Then and Now: How Warm Hearth Has Changed the Course of One Woman's Life
Since her birth in 1980, Gayane has had no family to call her own. While still an infant, her parents abandoned her at an orphanage in the city of Avovyan, Armenia. In this harsh way, her life journey began and wound its way through one orphanage to another as she was transferred time and again. Such profound insecurity at such a vulnerable time caused Gayane deep suffering.
Gayane lived at an orphanage in Kapan for eight additional years after turning 18, thanks to the director’s compassion. But at the age of 26, there was no longer space or resources to care for Gayane and seven of her friends. The orphanage director’s only option was to send them to a large psychiatric institution for the rest of their lives. It was to circumvent this fate that Warm Hearth was opened, and at the age of 26, Gayane moved for the final time to Warm Hearth.
This last move, like previous ones, was difficult. It was challenging to adjust to a new environment, even though this time some of her friends from the Kapan orphanage were with her. In the beginning, she cried often and wished she could go back to the orphanage in Kapan. But as time unfolded, Gayane became accustomed to life at Warm Hearth, taking on responsibilities and trusting those who care for her.
Today, Gayane expects to live at her beloved Warm Hearth until the end of her life, not moving ever again.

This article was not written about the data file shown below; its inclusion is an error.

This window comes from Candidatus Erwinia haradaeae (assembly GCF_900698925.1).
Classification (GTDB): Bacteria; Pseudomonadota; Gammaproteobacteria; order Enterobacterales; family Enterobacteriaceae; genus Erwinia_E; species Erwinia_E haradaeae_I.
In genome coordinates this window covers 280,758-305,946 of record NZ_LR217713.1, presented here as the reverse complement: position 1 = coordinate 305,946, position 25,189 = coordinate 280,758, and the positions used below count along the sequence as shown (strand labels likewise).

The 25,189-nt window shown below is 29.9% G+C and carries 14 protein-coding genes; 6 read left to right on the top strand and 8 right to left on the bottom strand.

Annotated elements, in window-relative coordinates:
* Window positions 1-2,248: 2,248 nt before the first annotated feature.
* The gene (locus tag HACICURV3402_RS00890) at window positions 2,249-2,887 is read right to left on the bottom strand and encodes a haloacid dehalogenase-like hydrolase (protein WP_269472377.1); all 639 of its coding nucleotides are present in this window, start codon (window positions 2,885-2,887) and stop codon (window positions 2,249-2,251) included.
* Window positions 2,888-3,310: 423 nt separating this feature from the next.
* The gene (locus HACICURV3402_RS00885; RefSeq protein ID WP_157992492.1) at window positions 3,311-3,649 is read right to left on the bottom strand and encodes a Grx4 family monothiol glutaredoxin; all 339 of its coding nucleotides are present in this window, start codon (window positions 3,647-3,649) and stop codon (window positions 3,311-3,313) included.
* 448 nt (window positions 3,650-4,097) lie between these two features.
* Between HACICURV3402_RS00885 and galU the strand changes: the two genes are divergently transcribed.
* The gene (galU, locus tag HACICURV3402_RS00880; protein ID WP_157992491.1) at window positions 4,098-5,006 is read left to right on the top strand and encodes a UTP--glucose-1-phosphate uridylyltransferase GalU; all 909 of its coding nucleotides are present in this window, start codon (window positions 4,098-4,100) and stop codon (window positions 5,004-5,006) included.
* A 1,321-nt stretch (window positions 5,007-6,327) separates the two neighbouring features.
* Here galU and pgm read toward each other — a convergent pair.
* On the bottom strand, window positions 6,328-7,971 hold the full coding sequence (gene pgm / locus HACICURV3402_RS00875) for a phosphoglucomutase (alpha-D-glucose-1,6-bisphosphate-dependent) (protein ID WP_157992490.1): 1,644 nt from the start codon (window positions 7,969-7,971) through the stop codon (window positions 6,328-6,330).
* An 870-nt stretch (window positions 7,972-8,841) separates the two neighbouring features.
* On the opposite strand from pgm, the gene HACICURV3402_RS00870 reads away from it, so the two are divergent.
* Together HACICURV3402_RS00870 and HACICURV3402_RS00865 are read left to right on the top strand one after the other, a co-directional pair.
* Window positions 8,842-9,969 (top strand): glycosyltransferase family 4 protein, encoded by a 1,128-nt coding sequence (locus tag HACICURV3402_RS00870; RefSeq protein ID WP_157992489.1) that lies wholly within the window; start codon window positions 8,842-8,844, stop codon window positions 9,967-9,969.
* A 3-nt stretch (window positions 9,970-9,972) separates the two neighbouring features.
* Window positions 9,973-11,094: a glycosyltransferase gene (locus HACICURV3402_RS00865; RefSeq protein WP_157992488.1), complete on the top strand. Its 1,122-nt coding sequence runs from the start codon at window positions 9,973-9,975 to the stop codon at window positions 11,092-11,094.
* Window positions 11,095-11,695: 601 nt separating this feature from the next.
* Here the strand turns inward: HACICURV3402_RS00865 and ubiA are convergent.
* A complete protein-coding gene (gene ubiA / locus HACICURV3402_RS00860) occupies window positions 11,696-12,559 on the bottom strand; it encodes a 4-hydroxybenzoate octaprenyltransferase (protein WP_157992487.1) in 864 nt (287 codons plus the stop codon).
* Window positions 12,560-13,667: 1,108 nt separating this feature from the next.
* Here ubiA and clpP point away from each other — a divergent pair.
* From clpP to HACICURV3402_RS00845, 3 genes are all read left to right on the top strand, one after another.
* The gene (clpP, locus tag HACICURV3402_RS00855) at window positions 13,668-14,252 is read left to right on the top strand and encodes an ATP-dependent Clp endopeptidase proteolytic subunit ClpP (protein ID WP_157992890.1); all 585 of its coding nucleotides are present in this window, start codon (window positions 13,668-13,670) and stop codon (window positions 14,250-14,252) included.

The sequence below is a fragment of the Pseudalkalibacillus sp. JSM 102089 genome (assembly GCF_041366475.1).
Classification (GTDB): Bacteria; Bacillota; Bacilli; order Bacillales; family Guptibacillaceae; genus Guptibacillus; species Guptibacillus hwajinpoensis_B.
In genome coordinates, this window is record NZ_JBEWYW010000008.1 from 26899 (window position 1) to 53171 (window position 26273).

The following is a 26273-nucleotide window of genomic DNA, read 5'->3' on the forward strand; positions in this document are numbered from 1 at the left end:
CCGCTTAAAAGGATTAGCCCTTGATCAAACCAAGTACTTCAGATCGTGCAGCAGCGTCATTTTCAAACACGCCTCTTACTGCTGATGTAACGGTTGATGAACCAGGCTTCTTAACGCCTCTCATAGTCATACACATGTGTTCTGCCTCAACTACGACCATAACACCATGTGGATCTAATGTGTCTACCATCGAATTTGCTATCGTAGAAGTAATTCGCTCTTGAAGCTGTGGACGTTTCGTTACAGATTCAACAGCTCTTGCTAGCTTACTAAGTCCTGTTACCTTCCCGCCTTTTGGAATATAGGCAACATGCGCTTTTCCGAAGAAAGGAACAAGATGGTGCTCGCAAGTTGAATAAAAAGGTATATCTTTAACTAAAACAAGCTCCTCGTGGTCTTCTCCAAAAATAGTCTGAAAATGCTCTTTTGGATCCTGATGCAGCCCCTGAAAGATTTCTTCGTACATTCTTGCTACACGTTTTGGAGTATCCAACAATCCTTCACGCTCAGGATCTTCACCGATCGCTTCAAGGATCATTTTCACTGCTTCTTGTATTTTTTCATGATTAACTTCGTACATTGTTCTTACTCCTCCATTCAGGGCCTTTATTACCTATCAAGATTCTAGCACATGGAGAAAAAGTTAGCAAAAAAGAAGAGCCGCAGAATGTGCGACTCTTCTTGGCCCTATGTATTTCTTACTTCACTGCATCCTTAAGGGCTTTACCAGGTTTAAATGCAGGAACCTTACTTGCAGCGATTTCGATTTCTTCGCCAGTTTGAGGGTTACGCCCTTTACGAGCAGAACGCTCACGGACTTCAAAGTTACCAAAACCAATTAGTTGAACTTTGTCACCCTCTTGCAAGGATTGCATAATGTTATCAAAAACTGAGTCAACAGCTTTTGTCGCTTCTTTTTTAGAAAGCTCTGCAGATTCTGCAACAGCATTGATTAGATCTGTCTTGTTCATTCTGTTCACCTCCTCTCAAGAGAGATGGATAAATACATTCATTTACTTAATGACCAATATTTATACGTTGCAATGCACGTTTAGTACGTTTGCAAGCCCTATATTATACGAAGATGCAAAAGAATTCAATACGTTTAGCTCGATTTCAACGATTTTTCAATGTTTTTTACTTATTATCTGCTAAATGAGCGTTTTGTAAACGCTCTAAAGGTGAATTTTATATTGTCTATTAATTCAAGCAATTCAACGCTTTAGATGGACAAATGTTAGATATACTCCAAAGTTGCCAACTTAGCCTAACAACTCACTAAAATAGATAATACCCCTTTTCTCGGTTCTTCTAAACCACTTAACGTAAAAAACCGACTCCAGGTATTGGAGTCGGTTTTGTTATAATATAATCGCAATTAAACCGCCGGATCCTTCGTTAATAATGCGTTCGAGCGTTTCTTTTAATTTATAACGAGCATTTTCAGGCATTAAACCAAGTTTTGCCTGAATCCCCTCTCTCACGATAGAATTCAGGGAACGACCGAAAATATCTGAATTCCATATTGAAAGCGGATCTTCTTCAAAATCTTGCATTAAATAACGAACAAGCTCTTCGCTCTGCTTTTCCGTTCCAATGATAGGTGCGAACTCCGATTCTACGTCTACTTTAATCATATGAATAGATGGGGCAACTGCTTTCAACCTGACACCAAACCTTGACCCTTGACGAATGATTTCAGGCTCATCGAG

This stability is one of the greatest gifts Gayane receives from Warm Hearth. She knows she will never again experience the kind of suffering that came from transferring from one institution to another.
Another gift Gayane treasures is that of friendship, made especially poignant due to the loss of community she once suffered. She values relationships and has had the opportunity at Warm Hearth to become friends with neighbors and new residents in the home.
Gayane will say that during the last ten years, almost all of her dreams have come true. One unforgettable day that stands out to her is the day she bought gold earrings for herself with her own money. That simple but profound act fulfilled a long-held childhood dream.
Gayane also grew up longing to prepare meals by herself. As in many cultures, food and meals are of great value in Armenia, integral to the culture, to celebrations, to personhood. With the help of a caregiver, today Gayane is able to prepare mashed potatoes, dolma and other dishes for her friends. And we expect that one day, she will do so without assistance.
In addition to nurturing Gayane’s dreams, Warm Hearth has also provided opportunities for Gayane that go beyond those dreams. One of the most profound experiences was her participation in a three-year inclusive learning program. “Bridge of Hope,” a local nonprofit in Yerevan, invited our residents to attend Yerevan’s Adolescent Humanitarian College, where Gayane studied carpet weaving. Carpet weaving is now such a part of Gayane’s life that she cannot imagine herself not weaving for even one day. It is her art form, her joy, and a place she finds meaning. Gayane graduated from the college program in 2012 and each year her work becomes more professional.
Today, Gayane attends courses at Pyunic (another local nonprofit) and is expanding her repertoire of handicrafts.
According to Gayane, she has made some remarkable internal changes since living life at Warm Hearth. She reports having greater self-control; while in the past, she struggled with anger and anxiety, now her struggles are fewer and she has the skills to calm herself.
Perhaps most important, given Gayane’s history, is that she feels protected at Warm Hearth – a feeling she never had before in any of the institutions or orphanages. She has confidence that the caregivers and staff at Warm Hearth will help and encourage her along this labyrinth we call life. T